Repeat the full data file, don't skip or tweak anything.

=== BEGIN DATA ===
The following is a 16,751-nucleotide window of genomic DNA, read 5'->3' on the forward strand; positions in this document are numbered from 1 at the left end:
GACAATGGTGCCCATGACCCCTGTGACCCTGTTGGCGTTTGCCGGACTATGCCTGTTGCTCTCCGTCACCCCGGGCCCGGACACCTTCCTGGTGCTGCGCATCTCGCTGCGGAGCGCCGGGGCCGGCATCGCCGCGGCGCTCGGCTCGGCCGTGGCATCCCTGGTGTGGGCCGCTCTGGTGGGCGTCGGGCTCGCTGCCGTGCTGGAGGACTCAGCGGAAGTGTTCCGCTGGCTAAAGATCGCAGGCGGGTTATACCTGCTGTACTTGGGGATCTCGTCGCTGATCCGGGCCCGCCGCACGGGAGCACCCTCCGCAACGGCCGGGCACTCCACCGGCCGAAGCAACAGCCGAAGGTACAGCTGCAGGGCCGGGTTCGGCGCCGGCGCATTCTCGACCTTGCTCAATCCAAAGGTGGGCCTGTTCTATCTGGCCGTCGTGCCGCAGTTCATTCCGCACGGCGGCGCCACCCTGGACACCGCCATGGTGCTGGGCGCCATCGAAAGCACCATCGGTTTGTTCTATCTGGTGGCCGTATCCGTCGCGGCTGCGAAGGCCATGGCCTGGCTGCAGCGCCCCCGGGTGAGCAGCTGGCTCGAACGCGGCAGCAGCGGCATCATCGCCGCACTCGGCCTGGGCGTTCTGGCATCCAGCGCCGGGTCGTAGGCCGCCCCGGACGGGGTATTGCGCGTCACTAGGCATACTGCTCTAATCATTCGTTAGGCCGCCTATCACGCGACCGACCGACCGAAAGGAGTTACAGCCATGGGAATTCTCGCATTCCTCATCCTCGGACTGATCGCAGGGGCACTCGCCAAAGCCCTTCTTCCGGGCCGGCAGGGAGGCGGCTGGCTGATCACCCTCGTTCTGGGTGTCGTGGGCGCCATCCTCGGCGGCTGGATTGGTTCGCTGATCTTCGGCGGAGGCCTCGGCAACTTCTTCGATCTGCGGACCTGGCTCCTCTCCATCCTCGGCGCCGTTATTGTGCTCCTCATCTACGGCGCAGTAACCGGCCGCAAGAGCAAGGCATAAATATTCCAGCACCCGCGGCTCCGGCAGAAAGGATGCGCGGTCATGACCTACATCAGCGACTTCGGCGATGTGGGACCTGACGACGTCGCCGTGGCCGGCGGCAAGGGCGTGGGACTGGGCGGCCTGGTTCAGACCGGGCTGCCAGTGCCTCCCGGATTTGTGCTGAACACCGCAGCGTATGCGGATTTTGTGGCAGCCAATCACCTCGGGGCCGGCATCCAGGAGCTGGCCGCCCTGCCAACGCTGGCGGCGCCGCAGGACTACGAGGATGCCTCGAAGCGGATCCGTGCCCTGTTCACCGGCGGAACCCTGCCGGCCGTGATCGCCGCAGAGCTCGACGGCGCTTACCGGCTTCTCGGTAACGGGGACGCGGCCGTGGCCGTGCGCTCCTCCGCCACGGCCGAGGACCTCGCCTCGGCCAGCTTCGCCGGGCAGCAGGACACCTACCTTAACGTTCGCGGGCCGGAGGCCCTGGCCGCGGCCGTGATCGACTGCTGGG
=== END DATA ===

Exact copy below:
The following is a 16,751-nucleotide window of genomic DNA, read 5'->3' on the forward strand; positions in this document are numbered from 1 at the left end:
GACAATGGTGCCCATGACCCCTGTGACCCTGTTGGCGTTTGCCGGACTATGCCTGTTGCTCTCCGTCACCCCGGGCCCGGACACCTTCCTGGTGCTGCGCATCTCGCTGCGGAGCGCCGGGGCCGGCATCGCCGCGGCGCTCGGCTCGGCCGTGGCATCCCTGGTGTGGGCCGCTCTGGTGGGCGTCGGGCTCGCTGCCGTGCTGGAGGACTCAGCGGAAGTGTTCCGCTGGCTAAAGATCGCAGGCGGGTTATACCTGCTGTACTTGGGGATCTCGTCGCTGATCCGGGCCCGCCGCACGGGAGCACCCTCCGCAACGGCCGGGCACTCCACCGGCCGAAGCAACAGCCGAAGGTACAGCTGCAGGGCCGGGTTCGGCGCCGGCGCATTCTCGACCTTGCTCAATCCAAAGGTGGGCCTGTTCTATCTGGCCGTCGTGCCGCAGTTCATTCCGCACGGCGGCGCCACCCTGGACACCGCCATGGTGCTGGGCGCCATCGAAAGCACCATCGGTTTGTTCTATCTGGTGGCCGTATCCGTCGCGGCTGCGAAGGCCATGGCCTGGCTGCAGCGCCCCCGGGTGAGCAGCTGGCTCGAACGCGGCAGCAGCGGCATCATCGCCGCACTCGGCCTGGGCGTTCTGGCATCCAGCGCCGGGTCGTAGGCCGCCCCGGACGGGGTATTGCGCGTCACTAGGCATACTGCTCTAATCATTCGTTAGGCCGCCTATCACGCGACCGACCGACCGAAAGGAGTTACAGCCATGGGAATTCTCGCATTCCTCATCCTCGGACTGATCGCAGGGGCACTCGCCAAAGCCCTTCTTCCGGGCCGGCAGGGAGGCGGCTGGCTGATCACCCTCGTTCTGGGTGTCGTGGGCGCCATCCTCGGCGGCTGGATTGGTTCGCTGATCTTCGGCGGAGGCCTCGGCAACTTCTTCGATCTGCGGACCTGGCTCCTCTCCATCCTCGGCGCCGTTATTGTGCTCCTCATCTACGGCGCAGTAACCGGCCGCAAGAGCAAGGCATAAATATTCCAGCACCCGCGGCTCCGGCAGAAAGGATGCGCGGTCATGACCTACATCAGCGACTTCGGCGATGTGGGACCTGACGACGTCGCCGTGGCCGGCGGCAAGGGCGTGGGACTGGGCGGCCTGGTTCAGACCGGGCTGCCAGTGCCTCCCGGATTTGTGCTGAACACCGCAGCGTATGCGGATTTTGTGGCAGCCAATCACCTCGGGGCCGGCATCCAGGAGCTGGCCGCCCTGCCAACGCTGGCGGCGCCGCAGGACTACGAGGATGCCTCGAAGCGGATCCGTGCCCTGTTCACCGGCGGAACCCTGCCGGCCGTGATCGCCGCAGAGCTCGACGGCGCTTACCGGCTTCTCGGTAACGGGGACGCGGCCGTGGCCGTGCGCTCCTCCGCCACGGCCGAGGACCTCGCCTCGGCCAGCTTCGCCGGGCAGCAGGACACCTACCTTAACGTTCGCGGGCCGGAGGCCCTGGCCGCGGCCGTGATCGACTGCTGGG